Mitragyna speciosa Kratom use is legal in most parts of the world, and is not specifically tested for in drug-screens or drug tests. Yet Kratom users facing potential drug-tests, such as urine drug-screens, which are very common in the U.S.A. for instance- should be very careful with Kratom use, and preferably restrain for using Kratom in the days before a test, as one would with opiates.

Indeed, Kratom has been very occasionally reported to have caused false-positive results for opiates, morphine and other opiate break-down products- and while Kratom is still a legal substance, such results might place the user in a delicate or problematic situation.

Such false-positive results in immuno-assays are not systematic, and most regular Mitragyna speciosa Kratom users tested have actually never tripped such results. Yet it is important to mention that some false-positives have been reported, and apparently only due to Kratom use.

In theory, Mitragyna speciosa Kratom alkaloids are active on various opiate receptors yet do not have a molecular conformation similar to morphine, heroin, codeine, or synthetic opioids and opiates. Mitragyna speciosa Kratom alkaloids are believed to have no structural by-products that might be able to trigger a false positive, yet this has apparently occasionally happened. The mechanism is not well known and depends on the type of test method used in the opiate drug screen, the Kratom doses used and type / strength of the Kratom products.

What is likely at play is the type of opiate screening used. Some tests are very sensitive and might actually react to strong Kratom. It is also possible to detect the presence of Kratom in certain high technology situations, such as immuno-analysis machines which use antibodies selected against drug receptors in the brain, implying that any chemical, irregardless of its structure, that activates a given receptor, will be detected as a positive. Such technology is still uncommon but becoming more accessible, currently using semi-quantitative values, yet with a technology that is moving towards greater accuracy, with fully quantitative values. This might mean further problems even for users of legal substances like Mitragyna speciosa Kratom, as quantitative value for an unknown analyte are systematically screened.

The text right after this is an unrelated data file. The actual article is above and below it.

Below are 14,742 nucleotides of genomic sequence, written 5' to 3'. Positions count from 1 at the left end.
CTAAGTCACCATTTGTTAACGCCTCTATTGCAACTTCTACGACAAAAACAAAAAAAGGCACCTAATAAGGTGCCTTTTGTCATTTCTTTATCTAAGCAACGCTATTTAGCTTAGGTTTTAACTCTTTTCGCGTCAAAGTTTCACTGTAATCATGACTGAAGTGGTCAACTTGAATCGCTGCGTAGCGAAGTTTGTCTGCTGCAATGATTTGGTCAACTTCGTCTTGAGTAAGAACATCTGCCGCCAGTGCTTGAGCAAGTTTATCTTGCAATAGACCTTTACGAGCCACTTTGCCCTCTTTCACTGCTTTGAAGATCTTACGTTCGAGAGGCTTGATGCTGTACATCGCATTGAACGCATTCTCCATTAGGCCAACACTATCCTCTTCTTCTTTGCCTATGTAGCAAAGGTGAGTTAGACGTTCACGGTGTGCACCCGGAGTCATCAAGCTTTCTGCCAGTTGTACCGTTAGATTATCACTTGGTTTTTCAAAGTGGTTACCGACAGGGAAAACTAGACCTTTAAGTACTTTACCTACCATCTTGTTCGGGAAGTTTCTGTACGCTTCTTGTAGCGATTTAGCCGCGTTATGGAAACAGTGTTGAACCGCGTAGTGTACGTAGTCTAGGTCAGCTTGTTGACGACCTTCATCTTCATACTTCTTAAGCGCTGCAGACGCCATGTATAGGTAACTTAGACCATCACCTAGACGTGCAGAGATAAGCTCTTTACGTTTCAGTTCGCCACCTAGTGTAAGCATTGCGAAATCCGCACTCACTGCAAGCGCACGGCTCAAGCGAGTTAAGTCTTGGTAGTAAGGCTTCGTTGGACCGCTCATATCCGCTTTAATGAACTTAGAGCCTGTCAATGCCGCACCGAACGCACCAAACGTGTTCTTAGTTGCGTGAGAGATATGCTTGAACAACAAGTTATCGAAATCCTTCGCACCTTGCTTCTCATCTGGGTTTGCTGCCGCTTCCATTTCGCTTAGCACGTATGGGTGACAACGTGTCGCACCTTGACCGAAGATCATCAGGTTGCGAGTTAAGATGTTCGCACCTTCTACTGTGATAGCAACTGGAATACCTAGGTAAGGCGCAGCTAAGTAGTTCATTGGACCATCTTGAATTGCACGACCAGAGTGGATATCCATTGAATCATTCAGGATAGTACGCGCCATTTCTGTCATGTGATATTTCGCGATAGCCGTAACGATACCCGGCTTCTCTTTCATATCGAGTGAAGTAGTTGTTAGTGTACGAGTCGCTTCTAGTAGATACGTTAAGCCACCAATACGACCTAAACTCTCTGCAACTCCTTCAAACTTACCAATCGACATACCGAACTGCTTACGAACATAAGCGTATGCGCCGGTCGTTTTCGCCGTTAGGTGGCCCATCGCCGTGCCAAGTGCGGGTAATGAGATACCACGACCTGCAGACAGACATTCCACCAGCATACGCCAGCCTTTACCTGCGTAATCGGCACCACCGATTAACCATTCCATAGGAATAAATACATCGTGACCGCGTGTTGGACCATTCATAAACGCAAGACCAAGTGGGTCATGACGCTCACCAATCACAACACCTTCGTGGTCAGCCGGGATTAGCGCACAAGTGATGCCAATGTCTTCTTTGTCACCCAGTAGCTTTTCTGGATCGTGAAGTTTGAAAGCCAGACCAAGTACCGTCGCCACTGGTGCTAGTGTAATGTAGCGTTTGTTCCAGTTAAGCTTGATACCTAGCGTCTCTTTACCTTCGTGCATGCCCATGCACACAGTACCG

In such cases, if a quantitative confirmation test were to be done, it would turn out negative, since confirmation tests are chemically specific, and no confirmation testing is done for Mitragyna speciosa Kratom. Yet it is relatively well known within the drug testing industry that such high-tech immuno-analysis screens are very precise, and almost never wrong. If Kratom triggers a positive,
just because the exact chemical can't be pinpointed it doesn't really say much. An eventual gas chromatography-mass spectrometry (GC-MS) or H.P.L.C. or a related technique used in confirmation testing might come back negative, however, if the drug testing was done for some non-criminal reason, such as applying for work or a job, then the false-positive screen might be enough to lead to problematic issues.

In conclusion, while the chances of Mitragyna speciosa Kratom tripping a false positive result for opiates in a drug-screen are still relatively slim, this remains a possibility.

Kratom users potentially facing important drug-testing are encouraged to proceed with caution and to adapt their Kratom use accordingly.